The blood and shrapnel are finally gone.
But change is coming slowly at the Forum restaurant since one of the Boston Marathon bombs exploded outside its patio. The facade is still shrouded in black plywood, and its owner, Euz Azevedo, is waiting for new furniture and carpeting while slogging though a seemingly endless insurance process.
“I’d open tomorrow if I could,” said Azevedo, a 33-year-old immigrant from Brazil. “But when this thing blew up, it blew shrapnel everywhere — all these little fragments went into the walls, all the wood, the floors and the ceiling.”
The Forum is the only Boylston Street business yet to reopen since the April 15 bombings. But Azevedo is using the downtime to start fresh at the Forum — creating a brighter, bolder interior with no hint of the horrific suffering that unfolded on Marathon Monday. Several patrons and bystanders were badly injured outside the restaurant, leaving a trail of blood that seems impossible to forget, no matter how much new flooring is laid down.
“People will definitely still think about what happened, but I want them to see something new, something more colorful and happier,” Azevedo said on a recent afternoon. “I’m hoping we can bring a little joy to people.”
The alleged bombers, immigrant brothers from Kyrgyzstan, were said to be hostile to their adopted country. But Azevedo came to the United States at age 18 in 1998 and seized on the opportunities offered.
He earned an undergraduate degree from Fisher College in Boston and a master’s degree in business administration from Northeastern University. In 2006, he bought The Tap, a Faneuil Hall bar, and then opened three more restaurants: Griddler’s, Noche (since closed), and Forum, all of which operated under the umbrella of his company, Boston Nightlife Ventures.
It was video from the Forum’s security cameras that helped investigators single out Dzhokhar and Tamerlan Tsarnaev as the bombing suspects. In the government’s complaint charging Dzhokhar Tsarnaev, prosecutors said footage from the Forum’s camera shows the brothers carrying backpack bombs along Boylston Street in the minutes before the explosions and then the younger of the two dropping his bag onto the pavement outside the restaurant before swiftly walking away.
“One of the things that has helped me rest easier is knowing that I somehow played a small role in getting these guys,” Azevedo said. “Even the FBI was like, ‘The cameras were awesome, guys. Thank you very much.’ ”
The explosion instantly turned Azevedo’s flagship eatery — a cavernous two-floor space overlooking Boylston Street — into a scene of bloody chaos.
Manager Chris Loper said he was going into the restaurant from a back alley when he heard the blast and felt the building shake at about 2:50 p.m. A moment of stunned silence was followed by frantic evacuation, with Loper helping people out the back door. He then rushed to the front of the restaurant and saw wounded patrons and bystanders, some with missing limbs and bleeding profusely, many in shock.
Loper and another manager used some curtains for rags, while several pulled off their belts to make tourniquets.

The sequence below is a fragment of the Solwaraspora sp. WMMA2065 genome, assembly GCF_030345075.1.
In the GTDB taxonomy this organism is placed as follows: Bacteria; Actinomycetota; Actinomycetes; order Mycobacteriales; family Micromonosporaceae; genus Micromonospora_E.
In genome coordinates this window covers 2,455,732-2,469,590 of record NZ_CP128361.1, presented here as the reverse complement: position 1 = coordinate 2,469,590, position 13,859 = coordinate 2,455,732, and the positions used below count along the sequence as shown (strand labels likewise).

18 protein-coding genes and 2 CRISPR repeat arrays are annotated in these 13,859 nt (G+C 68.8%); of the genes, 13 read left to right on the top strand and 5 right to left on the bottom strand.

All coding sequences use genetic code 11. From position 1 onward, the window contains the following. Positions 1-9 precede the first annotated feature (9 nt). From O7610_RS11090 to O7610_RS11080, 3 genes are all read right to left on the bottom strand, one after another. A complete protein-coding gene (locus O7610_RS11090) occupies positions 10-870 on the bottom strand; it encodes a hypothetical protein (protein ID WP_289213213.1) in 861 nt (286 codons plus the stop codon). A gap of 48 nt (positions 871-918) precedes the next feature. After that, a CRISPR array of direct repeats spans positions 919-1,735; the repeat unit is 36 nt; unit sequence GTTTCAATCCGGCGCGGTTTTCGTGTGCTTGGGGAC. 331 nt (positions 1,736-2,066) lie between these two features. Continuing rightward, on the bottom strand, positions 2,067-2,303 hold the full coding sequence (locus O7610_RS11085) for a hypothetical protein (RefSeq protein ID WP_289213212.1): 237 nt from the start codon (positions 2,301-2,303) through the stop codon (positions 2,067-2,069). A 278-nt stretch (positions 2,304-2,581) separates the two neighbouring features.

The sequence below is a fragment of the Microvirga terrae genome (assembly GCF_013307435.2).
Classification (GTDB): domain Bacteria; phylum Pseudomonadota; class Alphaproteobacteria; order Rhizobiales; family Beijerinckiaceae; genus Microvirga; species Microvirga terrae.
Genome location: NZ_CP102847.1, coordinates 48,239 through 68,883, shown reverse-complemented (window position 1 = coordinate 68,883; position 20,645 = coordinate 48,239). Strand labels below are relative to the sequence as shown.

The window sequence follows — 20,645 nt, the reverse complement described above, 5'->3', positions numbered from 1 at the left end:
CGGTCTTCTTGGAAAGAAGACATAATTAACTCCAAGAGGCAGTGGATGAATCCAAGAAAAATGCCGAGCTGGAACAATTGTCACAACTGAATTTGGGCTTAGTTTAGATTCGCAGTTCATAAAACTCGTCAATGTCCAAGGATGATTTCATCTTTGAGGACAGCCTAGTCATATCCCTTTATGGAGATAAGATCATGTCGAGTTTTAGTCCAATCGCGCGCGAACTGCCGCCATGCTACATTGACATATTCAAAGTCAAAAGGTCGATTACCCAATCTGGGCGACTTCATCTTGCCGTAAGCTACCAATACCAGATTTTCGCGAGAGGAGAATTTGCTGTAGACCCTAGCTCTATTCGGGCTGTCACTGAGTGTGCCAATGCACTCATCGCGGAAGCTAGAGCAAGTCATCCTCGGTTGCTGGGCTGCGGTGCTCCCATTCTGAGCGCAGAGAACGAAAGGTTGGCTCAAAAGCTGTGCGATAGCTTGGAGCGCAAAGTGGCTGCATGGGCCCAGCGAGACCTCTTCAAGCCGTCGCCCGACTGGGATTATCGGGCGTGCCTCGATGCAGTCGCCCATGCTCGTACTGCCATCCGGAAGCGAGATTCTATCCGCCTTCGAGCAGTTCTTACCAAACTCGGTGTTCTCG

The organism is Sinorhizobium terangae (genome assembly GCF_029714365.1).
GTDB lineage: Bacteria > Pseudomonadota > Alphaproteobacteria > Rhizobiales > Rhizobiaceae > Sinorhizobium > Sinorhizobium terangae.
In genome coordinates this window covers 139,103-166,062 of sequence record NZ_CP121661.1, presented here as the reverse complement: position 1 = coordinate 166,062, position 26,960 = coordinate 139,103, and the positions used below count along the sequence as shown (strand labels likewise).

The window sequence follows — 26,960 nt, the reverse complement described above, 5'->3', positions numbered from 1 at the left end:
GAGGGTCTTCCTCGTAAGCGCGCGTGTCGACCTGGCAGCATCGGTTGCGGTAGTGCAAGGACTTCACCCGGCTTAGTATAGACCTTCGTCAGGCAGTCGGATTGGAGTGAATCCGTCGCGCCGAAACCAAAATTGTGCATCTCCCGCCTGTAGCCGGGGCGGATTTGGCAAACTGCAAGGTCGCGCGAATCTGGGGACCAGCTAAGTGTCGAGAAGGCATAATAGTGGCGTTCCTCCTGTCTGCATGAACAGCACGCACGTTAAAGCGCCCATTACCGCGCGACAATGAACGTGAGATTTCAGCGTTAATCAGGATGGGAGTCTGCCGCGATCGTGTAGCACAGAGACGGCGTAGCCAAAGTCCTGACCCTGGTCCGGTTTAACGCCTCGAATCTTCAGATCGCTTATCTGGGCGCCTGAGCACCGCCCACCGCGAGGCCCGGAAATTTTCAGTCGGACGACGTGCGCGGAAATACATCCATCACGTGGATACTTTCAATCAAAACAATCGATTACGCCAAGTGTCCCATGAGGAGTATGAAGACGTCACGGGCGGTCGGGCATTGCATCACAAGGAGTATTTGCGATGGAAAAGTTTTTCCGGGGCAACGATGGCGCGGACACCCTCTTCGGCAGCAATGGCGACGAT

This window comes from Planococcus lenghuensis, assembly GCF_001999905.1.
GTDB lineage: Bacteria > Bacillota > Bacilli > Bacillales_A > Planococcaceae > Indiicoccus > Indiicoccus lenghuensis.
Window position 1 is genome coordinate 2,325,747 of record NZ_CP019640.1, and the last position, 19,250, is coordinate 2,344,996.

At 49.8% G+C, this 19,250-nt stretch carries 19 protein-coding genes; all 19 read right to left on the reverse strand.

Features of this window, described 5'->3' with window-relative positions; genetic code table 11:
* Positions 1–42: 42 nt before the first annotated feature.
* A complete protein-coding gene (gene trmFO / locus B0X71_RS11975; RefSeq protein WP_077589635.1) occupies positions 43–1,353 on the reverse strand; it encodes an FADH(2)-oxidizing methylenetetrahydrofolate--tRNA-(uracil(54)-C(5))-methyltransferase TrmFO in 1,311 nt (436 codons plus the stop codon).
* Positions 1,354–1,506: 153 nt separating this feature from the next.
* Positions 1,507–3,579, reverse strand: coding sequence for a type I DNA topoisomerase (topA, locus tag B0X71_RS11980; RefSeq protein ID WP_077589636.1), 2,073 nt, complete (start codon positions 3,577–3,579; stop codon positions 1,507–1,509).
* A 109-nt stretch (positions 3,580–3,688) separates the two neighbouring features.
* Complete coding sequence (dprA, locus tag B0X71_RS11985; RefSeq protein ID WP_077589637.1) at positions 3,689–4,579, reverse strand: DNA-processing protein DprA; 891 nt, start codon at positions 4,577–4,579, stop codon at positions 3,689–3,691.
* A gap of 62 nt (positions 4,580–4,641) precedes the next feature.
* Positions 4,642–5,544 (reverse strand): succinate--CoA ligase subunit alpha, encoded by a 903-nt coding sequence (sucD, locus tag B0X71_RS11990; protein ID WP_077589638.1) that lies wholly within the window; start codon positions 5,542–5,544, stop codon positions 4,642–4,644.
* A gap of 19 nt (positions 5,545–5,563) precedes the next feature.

“We brought out ice and as many linens as we could find,” Loper said. “People just held on to the victims until help arrived.”
Two of the restaurant’s employees were injured by the bombs, but both are expected to recover fully.
The damage to the restaurant was extensive. Its front windows were blown out, and shrapnel was embedded in the furniture, murals, and ceiling. For 10 days, Azevedo and his staff were unable to get inside while the FBI collected evidence. Investigators ripped out the carpet on the second floor and plucked out bomb fragments all over the restaurant.
The blur of those first days gave way to the cold reality of rebuilding. He first threw out the leftover food and then spent two weeks photographing the damage and tabulating his losses for the insurance company.
That pushed back the repairs, and he and his carrier are still negotiating what will be covered. More recently, he has been huddling with designers and pressing ahead with renovations but is unsure about when the Forum will reopen.
In the meantime, Azevedo is trying to help a staff that has been out of work for six weeks. He is still paying his managers and trying to find shifts for wait staff and bartenders at his other restaurants.
His new chef, Matthew Barros, is also revamping the Forum’s menu, testing new dishes at sold-out fund-raising dinners at the company’s other restaurants, such as Noche, to benefit the staff and the bombing victims. Letters of support have poured in from around the world, including e-mails from North Dakota, Alaska, New Zealand, and Australia.
“It’s basically the same message from everywhere: ‘God bless you, and we’re thinking about you,’ Azevedo said. “It’s really been quite humbling.”
Azevedo said he is hoping to give back with a series of events later this summer, marking the Forum’s reopening. One of the first will be a fund-raiser for the Joe Andruzzi Foundation, which provides money to help cancer patients and their families.
The foundation had been holding an event at the Forum on Marathon Monday when the bomb went off.
“We want to finish what we started, but couldn’t finish that day,” Azevedo said. “We’re going to reopen in a way that will erase all the negative vibes that are still lingering. I’m very much looking forward to it.”